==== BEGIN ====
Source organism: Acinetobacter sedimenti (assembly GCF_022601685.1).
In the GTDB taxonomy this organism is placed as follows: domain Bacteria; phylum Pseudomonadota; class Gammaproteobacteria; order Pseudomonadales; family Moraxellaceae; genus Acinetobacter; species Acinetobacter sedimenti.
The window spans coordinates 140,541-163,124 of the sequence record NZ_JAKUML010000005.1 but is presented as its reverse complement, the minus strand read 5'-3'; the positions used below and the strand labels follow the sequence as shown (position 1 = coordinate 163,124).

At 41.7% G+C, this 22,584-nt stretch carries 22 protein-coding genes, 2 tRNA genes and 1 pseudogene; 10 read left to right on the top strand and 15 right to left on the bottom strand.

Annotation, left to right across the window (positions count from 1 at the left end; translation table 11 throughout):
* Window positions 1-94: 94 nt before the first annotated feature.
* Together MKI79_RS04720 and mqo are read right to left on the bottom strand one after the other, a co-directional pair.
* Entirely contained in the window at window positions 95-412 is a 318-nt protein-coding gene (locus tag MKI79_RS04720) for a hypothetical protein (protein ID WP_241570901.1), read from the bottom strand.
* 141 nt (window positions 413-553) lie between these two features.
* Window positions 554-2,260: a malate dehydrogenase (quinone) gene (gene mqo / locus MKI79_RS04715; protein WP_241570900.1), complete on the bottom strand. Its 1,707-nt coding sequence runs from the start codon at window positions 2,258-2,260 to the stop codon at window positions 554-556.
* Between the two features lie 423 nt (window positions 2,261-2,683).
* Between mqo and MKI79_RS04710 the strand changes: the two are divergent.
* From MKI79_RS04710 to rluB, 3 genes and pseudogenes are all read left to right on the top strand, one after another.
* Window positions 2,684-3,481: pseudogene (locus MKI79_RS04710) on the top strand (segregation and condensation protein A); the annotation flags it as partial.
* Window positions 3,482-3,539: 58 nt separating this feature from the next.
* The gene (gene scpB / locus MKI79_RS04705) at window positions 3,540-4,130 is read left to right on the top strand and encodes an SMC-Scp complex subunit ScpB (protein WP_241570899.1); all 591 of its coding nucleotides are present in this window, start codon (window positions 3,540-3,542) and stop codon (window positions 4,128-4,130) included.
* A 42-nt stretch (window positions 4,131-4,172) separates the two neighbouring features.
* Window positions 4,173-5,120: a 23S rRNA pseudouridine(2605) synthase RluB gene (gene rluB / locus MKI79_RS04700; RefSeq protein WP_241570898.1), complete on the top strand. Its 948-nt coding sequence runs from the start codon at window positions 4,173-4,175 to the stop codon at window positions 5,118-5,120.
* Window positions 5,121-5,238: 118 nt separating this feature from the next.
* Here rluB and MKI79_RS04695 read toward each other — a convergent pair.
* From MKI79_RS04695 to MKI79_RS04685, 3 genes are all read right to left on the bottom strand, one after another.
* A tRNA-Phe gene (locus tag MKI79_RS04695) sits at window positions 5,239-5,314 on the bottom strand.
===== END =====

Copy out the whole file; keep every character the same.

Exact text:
Source organism: Acinetobacter sedimenti (assembly GCF_022601685.1).
In the GTDB taxonomy this organism is placed as follows: domain Bacteria; phylum Pseudomonadota; class Gammaproteobacteria; order Pseudomonadales; family Moraxellaceae; genus Acinetobacter; species Acinetobacter sedimenti.
The window spans coordinates 140,541-163,124 of the sequence record NZ_JAKUML010000005.1 but is presented as its reverse complement, the minus strand read 5'-3'; the positions used below and the strand labels follow the sequence as shown (position 1 = coordinate 163,124).

At 41.7% G+C, this 22,584-nt stretch carries 22 protein-coding genes, 2 tRNA genes and 1 pseudogene; 10 read left to right on the top strand and 15 right to left on the bottom strand.

Annotation, left to right across the window (positions count from 1 at the left end; translation table 11 throughout):
* Window positions 1-94: 94 nt before the first annotated feature.
* Together MKI79_RS04720 and mqo are read right to left on the bottom strand one after the other, a co-directional pair.
* Entirely contained in the window at window positions 95-412 is a 318-nt protein-coding gene (locus tag MKI79_RS04720) for a hypothetical protein (protein ID WP_241570901.1), read from the bottom strand.
* 141 nt (window positions 413-553) lie between these two features.
* Window positions 554-2,260: a malate dehydrogenase (quinone) gene (gene mqo / locus MKI79_RS04715; protein WP_241570900.1), complete on the bottom strand. Its 1,707-nt coding sequence runs from the start codon at window positions 2,258-2,260 to the stop codon at window positions 554-556.
* Between the two features lie 423 nt (window positions 2,261-2,683).
* Between mqo and MKI79_RS04710 the strand changes: the two are divergent.
* From MKI79_RS04710 to rluB, 3 genes and pseudogenes are all read left to right on the top strand, one after another.
* Window positions 2,684-3,481: pseudogene (locus MKI79_RS04710) on the top strand (segregation and condensation protein A); the annotation flags it as partial.
* Window positions 3,482-3,539: 58 nt separating this feature from the next.
* The gene (gene scpB / locus MKI79_RS04705) at window positions 3,540-4,130 is read left to right on the top strand and encodes an SMC-Scp complex subunit ScpB (protein WP_241570899.1); all 591 of its coding nucleotides are present in this window, start codon (window positions 3,540-3,542) and stop codon (window positions 4,128-4,130) included.
* A 42-nt stretch (window positions 4,131-4,172) separates the two neighbouring features.
* Window positions 4,173-5,120: a 23S rRNA pseudouridine(2605) synthase RluB gene (gene rluB / locus MKI79_RS04700; RefSeq protein WP_241570898.1), complete on the top strand. Its 948-nt coding sequence runs from the start codon at window positions 4,173-4,175 to the stop codon at window positions 5,118-5,120.
* Window positions 5,121-5,238: 118 nt separating this feature from the next.
* Here rluB and MKI79_RS04695 read toward each other — a convergent pair.
* From MKI79_RS04695 to MKI79_RS04685, 3 genes are all read right to left on the bottom strand, one after another.
* A tRNA-Phe gene (locus tag MKI79_RS04695) sits at window positions 5,239-5,314 on the bottom strand.